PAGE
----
Children’s Institute Panelists Share Successful Book Fair Practices
Four panelists gathered to discuss “Managing Successful Book Fairs” at last week’s Children’s Institute in San Antonio, Texas. Sarah Bagby from Watermark Books & Café in Wichita, Kansas, moderated the panel featuring Sarah Holt of Left Bank Books in St. Louis, Missouri; Heidi Powell of Politics & Prose Bookstore in Washington, D.C.; Claudia Maceo of The Twig Book Shop in San Antonio, Texas; and librarian Mary Milligan of St. Luke’s Episcopal School in San Antonio.
Since 2000, Politics & Prose has been hosting book fairs in the store and now welcomes approximately 20 private schools and 15 public schools each year for one-day sales. “We do a book fair just about every weekend of the school year,” said Powell. Participating schools raise funds — 20 percent of sales made during the fair — and receive donations of books purchased by school supporters and the community.
Politics & Prose establishes a firm timetable for coordinating its book fairs. “About six to eight weeks before the fair we have a guidelines meeting” with the school’s book fair coordinator and any teachers or librarians who are involved in the event, said Powell. “Even if they’ve done this many times in the past, we still require the guidelines meeting.” The bookstore provides attendees with a guidelines packet that explains all details and expectations about the event and reviews it in detail with them.
One store staff person is dedicated to coordinating the fair at Politics & Prose, including scheduling, meeting with the school fair chair, and making sure all items are ready for the event, but for large fairs, Powell will designate an extra staff person to help on the day of the event, in addition to the volunteers provided by the school.
Ahead of the fair, the school’s fair coordinator will create “wish cards” for titles from the store’s current inventory to put on display alongside the books so that community members who come into the store know what books are desired for teacher classrooms and the school’s library. “Wish list” picks are purchased at full price by the customer and are donated to the school, which also receives 20 percent on those sales.
Book fair supporters visiting Politics & Prose during the fair can purchase any title in stock and during checkout show a coupon provided by the school that indicates the school that will be receiving a portion of the book’s sale. To track book fair sales for the store and the school, an extra receipt is printed at the counter and stapled to the coupon.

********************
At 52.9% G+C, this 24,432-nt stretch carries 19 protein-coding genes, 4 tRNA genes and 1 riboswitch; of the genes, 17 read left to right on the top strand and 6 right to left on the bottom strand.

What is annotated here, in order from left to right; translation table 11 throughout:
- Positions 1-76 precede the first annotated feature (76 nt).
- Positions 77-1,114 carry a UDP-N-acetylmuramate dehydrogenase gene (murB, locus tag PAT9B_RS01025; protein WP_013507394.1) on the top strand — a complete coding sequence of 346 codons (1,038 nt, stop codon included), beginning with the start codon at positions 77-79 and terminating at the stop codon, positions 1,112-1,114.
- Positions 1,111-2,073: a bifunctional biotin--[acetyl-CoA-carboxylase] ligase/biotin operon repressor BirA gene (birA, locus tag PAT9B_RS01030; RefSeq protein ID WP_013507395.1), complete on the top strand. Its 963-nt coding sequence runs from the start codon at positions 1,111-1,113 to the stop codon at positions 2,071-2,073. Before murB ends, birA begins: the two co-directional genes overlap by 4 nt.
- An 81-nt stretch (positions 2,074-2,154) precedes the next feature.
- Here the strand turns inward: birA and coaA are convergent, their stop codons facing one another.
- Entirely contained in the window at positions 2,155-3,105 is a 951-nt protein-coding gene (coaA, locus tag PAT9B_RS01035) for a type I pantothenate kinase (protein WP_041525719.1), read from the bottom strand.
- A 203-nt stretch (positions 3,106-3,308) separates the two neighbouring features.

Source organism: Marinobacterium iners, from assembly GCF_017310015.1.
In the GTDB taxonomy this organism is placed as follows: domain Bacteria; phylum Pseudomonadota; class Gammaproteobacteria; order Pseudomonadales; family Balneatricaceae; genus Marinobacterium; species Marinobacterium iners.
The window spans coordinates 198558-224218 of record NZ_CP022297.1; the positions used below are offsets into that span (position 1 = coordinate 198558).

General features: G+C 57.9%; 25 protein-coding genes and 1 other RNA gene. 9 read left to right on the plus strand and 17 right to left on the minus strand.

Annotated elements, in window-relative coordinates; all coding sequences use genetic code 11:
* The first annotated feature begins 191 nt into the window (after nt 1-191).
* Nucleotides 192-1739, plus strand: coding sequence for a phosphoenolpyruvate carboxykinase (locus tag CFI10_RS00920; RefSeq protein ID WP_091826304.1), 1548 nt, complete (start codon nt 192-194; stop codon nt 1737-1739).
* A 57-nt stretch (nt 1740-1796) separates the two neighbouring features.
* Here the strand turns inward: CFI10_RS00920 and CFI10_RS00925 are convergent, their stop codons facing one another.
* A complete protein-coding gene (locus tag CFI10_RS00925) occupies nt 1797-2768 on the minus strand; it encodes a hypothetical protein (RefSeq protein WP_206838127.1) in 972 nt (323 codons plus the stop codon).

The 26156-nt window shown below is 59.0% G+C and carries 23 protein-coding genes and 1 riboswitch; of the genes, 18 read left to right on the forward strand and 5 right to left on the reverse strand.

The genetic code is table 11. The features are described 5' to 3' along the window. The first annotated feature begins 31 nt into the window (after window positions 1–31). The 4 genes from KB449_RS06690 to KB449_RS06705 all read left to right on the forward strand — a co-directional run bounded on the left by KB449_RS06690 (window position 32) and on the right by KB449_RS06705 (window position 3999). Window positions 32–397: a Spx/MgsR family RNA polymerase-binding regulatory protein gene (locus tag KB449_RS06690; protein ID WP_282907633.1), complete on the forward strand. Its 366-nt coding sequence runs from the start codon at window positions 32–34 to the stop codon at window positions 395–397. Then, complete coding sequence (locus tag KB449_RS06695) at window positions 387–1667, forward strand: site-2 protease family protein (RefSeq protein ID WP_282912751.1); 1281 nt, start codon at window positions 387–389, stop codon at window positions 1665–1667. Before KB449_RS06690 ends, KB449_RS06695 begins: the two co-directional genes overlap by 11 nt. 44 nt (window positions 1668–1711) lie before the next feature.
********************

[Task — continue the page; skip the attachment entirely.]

Left Bank Books, which has two locations in St. Louis, currently focuses on in-store book fairs. Participating schools are offered 20 percent of fair sales as store credit or 15 percent via check. At one time, the store hosted large, in-school fairs, the largest of which grossed nearly $30,000 in sales over three days, but “we found that was not cost-effective because we were stocking a third store just for three days,” said Holt. “And it’s a lot of stress on the credit limit, a lot of stress on the staff.”
For the in-store fairs, the school book fair coordinator creates a wish list of titles that Left Bank special-orders for the school. Anything not donated to the school from its wish list must be bought by the school, and the amount is deducted from the credit that the school earns. In order for the school to receive credit during the fair, customers will mention the fair when checking out, and all sales are rung through a specific book fair account associated with the school in the store’s POS system in order to track the sales.
During its in-store fairs, Left Bank Books will occasionally host special events relating to the book fairs to drum up visitors, said Holt, though “it’s really whatever the school partner wants to contribute.” Some schools will invite students to do book report presentations to bring more customers in or will have musical performances by students in the store.
The Twig Book Shop has found in-school fairs to be the most practical and currently works with preschool and middle grade parochial and private schools to do up to 15 weeklong fairs each year that offer 20 percent back on sales. Mary Milligan of St. Luke’s Episcopal School, who has coordinated book fairs in her school and in bookstores and works closely with The Twig, noted that the clientele of private schools like the personal touch of independent bookstores.
“What we’re trying to do at our school is develop a culture of reading,” said Milligan, adding that independent stores appreciate the desire to instill lifelong learning in children and they send educated, knowledgeable staff to the fairs to work with the customers. “It becomes a community event,” she said.